Cheap train tickets are what we're all after and you can get them with these top five tips to saving money on your journey.
Buy in advance
The earlier you buy your tickets the cheaper you can get them:, so plan ahead. Once you know when and where you need to be, book as soon as possible to get the best and cheapest advance fares.
Don't pay booking fees
Booking fees can be rather extortionate, especially when they are a percentage of the ticket cost rather than a fixed fee: But you needn't pay them, nor expensive debit and credit card fees either.
Some ticket companies need to charge these fees to pay for their glitzy TV adverts, but the smaller lesser known websites don't impose such charges.
In future, try sites RedSpottedHanky which do not add booking or card fees to your ticket price.
Split your ticket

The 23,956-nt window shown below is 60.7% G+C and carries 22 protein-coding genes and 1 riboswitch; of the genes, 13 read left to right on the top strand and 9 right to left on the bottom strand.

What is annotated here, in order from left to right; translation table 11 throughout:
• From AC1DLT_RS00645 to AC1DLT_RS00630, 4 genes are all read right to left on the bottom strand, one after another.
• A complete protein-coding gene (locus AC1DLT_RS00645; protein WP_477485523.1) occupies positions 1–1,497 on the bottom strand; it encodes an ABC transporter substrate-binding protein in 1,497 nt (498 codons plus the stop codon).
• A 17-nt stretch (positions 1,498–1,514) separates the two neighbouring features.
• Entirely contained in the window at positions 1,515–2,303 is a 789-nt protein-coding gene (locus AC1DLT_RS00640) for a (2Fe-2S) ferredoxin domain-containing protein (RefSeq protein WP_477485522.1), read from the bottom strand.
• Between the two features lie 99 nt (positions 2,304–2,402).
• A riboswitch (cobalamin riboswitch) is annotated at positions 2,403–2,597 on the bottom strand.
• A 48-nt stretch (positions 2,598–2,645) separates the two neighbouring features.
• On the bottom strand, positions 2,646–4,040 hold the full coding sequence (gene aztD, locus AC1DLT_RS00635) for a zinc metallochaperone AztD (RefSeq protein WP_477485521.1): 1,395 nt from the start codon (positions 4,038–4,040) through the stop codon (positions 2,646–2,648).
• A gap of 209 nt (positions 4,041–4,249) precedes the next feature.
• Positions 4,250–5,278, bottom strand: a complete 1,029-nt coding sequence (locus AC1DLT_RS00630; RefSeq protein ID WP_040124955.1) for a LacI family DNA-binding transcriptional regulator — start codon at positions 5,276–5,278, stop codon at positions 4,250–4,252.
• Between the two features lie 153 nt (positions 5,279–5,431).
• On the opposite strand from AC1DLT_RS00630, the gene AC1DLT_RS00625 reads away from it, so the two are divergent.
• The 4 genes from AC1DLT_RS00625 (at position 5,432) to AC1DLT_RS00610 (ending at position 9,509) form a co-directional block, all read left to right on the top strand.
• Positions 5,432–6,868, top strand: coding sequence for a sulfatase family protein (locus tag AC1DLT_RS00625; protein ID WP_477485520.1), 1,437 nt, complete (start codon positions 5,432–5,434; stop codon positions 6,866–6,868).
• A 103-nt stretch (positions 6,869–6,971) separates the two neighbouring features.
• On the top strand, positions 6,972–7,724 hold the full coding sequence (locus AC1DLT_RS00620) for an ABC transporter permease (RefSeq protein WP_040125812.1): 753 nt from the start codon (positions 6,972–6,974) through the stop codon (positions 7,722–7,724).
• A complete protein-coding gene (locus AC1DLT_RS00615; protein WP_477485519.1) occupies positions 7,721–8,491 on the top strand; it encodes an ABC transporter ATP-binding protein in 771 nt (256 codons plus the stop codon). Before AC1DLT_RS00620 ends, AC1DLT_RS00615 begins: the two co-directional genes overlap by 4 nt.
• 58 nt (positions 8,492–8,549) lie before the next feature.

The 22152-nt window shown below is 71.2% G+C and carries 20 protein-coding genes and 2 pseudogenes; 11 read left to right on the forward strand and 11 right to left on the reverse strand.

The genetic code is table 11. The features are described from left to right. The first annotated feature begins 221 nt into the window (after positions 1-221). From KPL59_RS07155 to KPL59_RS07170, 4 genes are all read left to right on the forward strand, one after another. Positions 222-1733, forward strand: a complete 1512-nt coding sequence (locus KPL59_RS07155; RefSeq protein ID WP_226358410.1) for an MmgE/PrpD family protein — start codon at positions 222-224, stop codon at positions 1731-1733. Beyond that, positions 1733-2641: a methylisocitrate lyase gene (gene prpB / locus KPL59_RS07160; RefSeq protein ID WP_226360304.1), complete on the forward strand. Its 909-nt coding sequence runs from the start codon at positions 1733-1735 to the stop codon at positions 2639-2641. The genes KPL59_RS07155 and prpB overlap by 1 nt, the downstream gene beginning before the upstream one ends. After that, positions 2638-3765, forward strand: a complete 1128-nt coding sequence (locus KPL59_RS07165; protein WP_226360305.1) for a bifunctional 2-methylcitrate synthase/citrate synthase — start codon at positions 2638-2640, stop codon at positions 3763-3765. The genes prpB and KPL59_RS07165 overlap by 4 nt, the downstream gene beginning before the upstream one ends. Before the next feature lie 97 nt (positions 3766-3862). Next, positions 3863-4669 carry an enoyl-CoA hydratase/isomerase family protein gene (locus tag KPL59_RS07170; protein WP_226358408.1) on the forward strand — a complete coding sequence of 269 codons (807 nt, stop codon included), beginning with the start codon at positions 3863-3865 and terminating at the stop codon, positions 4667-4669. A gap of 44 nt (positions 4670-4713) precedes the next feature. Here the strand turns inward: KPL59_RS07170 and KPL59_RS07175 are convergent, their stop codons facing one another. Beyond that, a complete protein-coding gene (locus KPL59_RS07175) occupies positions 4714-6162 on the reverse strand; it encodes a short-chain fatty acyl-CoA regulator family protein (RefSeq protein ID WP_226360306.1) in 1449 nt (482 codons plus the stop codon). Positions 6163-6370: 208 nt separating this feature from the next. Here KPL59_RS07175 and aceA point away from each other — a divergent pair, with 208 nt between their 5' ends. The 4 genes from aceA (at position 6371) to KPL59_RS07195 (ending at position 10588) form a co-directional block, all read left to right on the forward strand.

Sometimes, bizarre as it seems, going direct from A to B is more expensive than stopping off at C in-between. Splitting the fare is a scheme that will see you save money by cutting your journey into two (or more) legs.
Be warned that it may take your journey longer and can get a little complex with certain rules and conditions that must be followed, but if you pay attention to everything you can save quite a bit on long trips.
Get a young persons rail card
A young persons (16-25) rail card gets you 1/3 off your train fares (subject to a few restrictions such as travel in peak times). The card costs £30, so it's not worth it if you only ever use the train once or twice a year, but you needn't use the train everyday for it to save you money either.
Absolutely avoid peak trains
The extra expense of travelling on a peak train makes it well worth avoiding them at all possible costs. If you do need to travel in the early mornings or late evenings, always try to get the first trains before or after the peak period to save money, or better yet, organise your trips so you don't need to worry about it at all.